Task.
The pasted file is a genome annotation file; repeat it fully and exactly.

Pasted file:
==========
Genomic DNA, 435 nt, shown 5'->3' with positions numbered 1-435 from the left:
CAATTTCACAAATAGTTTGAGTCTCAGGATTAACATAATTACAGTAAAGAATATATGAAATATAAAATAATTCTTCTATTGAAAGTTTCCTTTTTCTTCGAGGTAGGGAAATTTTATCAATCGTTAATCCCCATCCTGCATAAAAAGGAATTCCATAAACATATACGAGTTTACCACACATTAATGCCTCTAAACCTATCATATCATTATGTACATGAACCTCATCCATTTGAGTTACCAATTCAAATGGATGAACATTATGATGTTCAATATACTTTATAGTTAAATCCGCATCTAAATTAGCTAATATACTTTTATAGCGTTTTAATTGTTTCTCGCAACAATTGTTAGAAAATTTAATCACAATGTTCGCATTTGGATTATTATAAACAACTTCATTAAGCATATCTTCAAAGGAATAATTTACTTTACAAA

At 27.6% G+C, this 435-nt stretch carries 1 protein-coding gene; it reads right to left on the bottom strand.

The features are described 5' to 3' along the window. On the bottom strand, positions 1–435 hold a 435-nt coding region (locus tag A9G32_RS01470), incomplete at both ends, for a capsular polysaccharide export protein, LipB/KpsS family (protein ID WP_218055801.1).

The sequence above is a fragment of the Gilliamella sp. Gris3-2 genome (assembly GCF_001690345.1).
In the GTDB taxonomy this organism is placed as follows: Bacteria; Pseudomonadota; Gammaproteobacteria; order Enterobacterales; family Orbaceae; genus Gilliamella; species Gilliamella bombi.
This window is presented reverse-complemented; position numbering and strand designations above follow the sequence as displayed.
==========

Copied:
Genomic DNA, 435 nt, shown 5'->3' with positions numbered 1-435 from the left:
CAATTTCACAAATAGTTTGAGTCTCAGGATTAACATAATTACAGTAAAGAATATATGAAATATAAAATAATTCTTCTATTGAAAGTTTCCTTTTTCTTCGAGGTAGGGAAATTTTATCAATCGTTAATCCCCATCCTGCATAAAAAGGAATTCCATAAACATATACGAGTTTACCACACATTAATGCCTCTAAACCTATCATATCATTATGTACATGAACCTCATCCATTTGAGTTACCAATTCAAATGGATGAACATTATGATGTTCAATATACTTTATAGTTAAATCCGCATCTAAATTAGCTAATATACTTTTATAGCGTTTTAATTGTTTCTCGCAACAATTGTTAGAAAATTTAATCACAATGTTCGCATTTGGATTATTATAAACAACTTCATTAAGCATATCTTCAAAGGAATAATTTACTTTACAAA

At 27.6% G+C, this 435-nt stretch carries 1 protein-coding gene; it reads right to left on the bottom strand.

The features are described 5' to 3' along the window. On the bottom strand, positions 1–435 hold a 435-nt coding region (locus tag A9G32_RS01470), incomplete at both ends, for a capsular polysaccharide export protein, LipB/KpsS family (protein ID WP_218055801.1).

The sequence above is a fragment of the Gilliamella sp. Gris3-2 genome (assembly GCF_001690345.1).
In the GTDB taxonomy this organism is placed as follows: Bacteria; Pseudomonadota; Gammaproteobacteria; order Enterobacterales; family Orbaceae; genus Gilliamella; species Gilliamella bombi.
This window is presented reverse-complemented; position numbering and strand designations above follow the sequence as displayed.